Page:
Man threatened Dunblane-type attack at Belfast primary school

A man who threatened to carry out a Dunblane-style massacre on an east Belfast primary school has been handed a two-year probation order.

Tuesday, 10th January 2017, 3:02 pm
Updated Tuesday, 10th January 2017, 3:07 pm
The Queen lays a wreath at Dunblane after the attack that killed 16 primary school pupils in 1996. Martyn James Price threatened a similar attack at an east Belfast school two years ago

Martyn James Price, 35, now with an address at a hostel in St Columbs Wells, Londonderry, pleaded guilty to making a threat to kill more than 16 children aged five at Elmgrove Primary school two years ago.

He also pleaded guilty to causing criminal damage to furniture at a Belfast apartment block and possession of a quantity of cannabis.

Downpatrick Crown Court heard that in January 2015 Price made the threat to kill during the course of communications with a customer support advisor at England-based Gamsesy Ltd, an online betting and gaming entertainment company.

Prosecution lawyer Sam Magee said that Price had been informed that his online account had been suspended pending an investigation over another account he held with a second betting company.

Price, he said, disputed this and claimed his account must have been “hacked”.

“About an hour later, Price sent an email in the following terms and I quote: ‘It doesn’t matter. Forget about it. I am walking into a school on Friday and I am going to kill as many five-year-old kids as I can before ARU (Armed Response Unit) shoots me. I am hoping to top Thomas Hamilton by killing more than he did’.”

Mr Magee told Judge Gordon Kerr QC that Thomas Hamilton was a reference to the man who carried out the Dunblane massacre in Scotland.

Hamilton walked into Dunblane Primary School in March 1996 armed with four handguns and shot dead 16 P1 pupils, all aged five, in the gymnasium. One teacher was also murdered.

The prosecution lawyer told the court that the account handler “had to read the contents of the email twice, he couldn’t believe its content. He was left very angry, shocked and disturbed by the email”.

He added that the account handler’s concerns were “heightened’’ as the threat was made about a school day and at a time when the school would be about to start.

The court heard that the defendant had contacted a property letting company the previous day “making a specific threat to the Elmgrove Primary School in east Belfast”.

“Police were then able to link the two pieces of information and raised the alarm,” said Mr Magee.

“They attended an apartment which he rented at the Obel building in Donegall Quay, Belfast. The defendant was present when police entered at 10pm on January 22, 2015.”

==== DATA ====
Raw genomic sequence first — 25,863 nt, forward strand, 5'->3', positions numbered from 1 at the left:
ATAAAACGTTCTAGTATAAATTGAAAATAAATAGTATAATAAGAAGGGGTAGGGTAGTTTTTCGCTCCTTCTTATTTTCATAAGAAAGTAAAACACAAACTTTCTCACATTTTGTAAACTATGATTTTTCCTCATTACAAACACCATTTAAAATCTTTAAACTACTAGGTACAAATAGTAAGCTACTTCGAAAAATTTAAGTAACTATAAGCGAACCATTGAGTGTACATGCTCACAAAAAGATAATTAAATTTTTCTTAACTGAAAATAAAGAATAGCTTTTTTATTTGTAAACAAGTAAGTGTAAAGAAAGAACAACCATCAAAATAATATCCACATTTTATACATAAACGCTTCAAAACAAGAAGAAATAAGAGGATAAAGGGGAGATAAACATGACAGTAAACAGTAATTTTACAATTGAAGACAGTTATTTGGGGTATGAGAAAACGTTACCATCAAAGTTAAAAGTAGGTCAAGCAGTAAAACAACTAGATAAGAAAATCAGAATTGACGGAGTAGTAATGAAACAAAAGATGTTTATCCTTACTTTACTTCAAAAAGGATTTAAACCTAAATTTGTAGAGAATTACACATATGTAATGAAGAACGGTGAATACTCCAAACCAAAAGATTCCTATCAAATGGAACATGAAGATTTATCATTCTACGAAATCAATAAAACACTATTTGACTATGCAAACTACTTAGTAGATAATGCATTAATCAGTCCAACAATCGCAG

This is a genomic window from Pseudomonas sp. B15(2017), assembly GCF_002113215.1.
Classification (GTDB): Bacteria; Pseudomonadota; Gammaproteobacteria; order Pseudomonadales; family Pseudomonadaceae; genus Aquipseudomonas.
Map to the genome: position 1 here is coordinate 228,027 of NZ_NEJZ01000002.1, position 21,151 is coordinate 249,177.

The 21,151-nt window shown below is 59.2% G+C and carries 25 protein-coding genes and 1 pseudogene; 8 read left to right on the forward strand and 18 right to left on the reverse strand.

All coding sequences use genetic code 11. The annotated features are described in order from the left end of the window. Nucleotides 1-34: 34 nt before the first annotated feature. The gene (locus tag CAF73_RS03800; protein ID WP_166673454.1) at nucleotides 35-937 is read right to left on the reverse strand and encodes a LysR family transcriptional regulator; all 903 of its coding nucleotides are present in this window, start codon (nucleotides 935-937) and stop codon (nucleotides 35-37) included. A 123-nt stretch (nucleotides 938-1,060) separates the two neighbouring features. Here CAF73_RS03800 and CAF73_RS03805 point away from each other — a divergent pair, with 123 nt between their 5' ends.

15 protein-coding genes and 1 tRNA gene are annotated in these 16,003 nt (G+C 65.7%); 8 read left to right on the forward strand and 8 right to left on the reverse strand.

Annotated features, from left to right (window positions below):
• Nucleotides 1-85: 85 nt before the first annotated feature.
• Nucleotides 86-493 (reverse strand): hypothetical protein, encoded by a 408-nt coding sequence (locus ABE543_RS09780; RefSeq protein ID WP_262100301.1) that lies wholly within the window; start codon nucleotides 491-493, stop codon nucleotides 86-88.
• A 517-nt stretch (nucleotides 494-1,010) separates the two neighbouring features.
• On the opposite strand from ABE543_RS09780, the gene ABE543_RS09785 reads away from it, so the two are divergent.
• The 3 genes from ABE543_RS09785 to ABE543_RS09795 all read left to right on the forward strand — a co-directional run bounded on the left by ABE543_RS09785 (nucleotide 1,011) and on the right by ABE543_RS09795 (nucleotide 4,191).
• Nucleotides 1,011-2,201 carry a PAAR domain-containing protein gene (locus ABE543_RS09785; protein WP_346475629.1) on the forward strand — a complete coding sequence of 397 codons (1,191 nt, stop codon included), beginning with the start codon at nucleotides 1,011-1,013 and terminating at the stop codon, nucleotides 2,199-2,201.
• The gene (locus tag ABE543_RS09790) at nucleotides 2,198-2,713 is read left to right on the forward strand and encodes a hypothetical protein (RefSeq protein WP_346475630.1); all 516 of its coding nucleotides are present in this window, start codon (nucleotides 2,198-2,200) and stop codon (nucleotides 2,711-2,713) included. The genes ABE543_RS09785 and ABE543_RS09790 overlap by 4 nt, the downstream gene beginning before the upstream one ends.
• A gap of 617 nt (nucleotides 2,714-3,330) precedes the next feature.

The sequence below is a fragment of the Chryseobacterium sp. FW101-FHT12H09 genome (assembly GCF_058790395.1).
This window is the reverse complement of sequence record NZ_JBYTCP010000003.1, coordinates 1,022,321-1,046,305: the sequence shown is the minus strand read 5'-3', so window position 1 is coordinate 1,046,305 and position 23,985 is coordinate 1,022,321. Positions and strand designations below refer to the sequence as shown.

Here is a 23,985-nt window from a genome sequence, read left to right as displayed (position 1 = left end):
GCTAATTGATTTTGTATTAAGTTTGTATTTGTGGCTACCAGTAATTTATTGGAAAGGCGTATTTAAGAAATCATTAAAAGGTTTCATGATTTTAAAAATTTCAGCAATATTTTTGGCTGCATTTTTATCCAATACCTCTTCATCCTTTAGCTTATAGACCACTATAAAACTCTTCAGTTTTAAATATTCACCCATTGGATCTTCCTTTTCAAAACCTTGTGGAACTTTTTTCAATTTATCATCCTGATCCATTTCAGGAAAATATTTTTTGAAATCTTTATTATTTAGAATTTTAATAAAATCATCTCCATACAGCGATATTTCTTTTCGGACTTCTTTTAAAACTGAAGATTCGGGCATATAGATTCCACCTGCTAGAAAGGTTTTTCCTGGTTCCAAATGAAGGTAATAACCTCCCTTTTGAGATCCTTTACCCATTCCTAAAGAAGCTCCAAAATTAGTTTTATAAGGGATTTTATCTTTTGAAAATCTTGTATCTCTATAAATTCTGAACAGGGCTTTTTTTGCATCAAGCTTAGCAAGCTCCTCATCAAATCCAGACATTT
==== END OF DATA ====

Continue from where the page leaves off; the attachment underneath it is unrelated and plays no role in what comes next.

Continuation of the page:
The court heard that as a result of the threat, Elmgrove Primary School was closed the following day, Friday, January 23. A security review was instigated which cost up to £15,000 in additional security measures the school had to deploy.

Following his arrest, Price was found to be in possession of a quantity of cannabis. The court heard the criminal damage of £250 related to a broken chair, a broken coffee table, a lamp and a kettle in his rented flat.

Mr Magee confirmed to the court that no offensive weapons which could have been used to carry out a “violent attack on the school’’ were found in the apartment and no maps, photographs or plans of the school were found.

“Nothing was found that would have suggested that the threat would have been acted upon,’’ added the prosecution lawyer.

The court heard Price had 11 previous convictions including one for making a threat to kill against a bookmaker’s shop in England.

Defence counsel Richard Greene QC said unemployed Price was now compliant with his mood stabilising and anti-psychotic medication.

Mr Greene told the court that Price had been back in the community for the past 13 months and had not come to any further police attention.

Judge Kerr QC said that now Price had served 11 months in custody and had been in the community for the past 13 months, it would be “unduly onerous to send you back into custody to serve any balance of that sentence”.

He added given Price’s period on remand and his 13 months back in the community without any reoffending, he was prepared to give him a chance to continue his activities outside of jail and avail of the services he needed as set out by the Probation Service.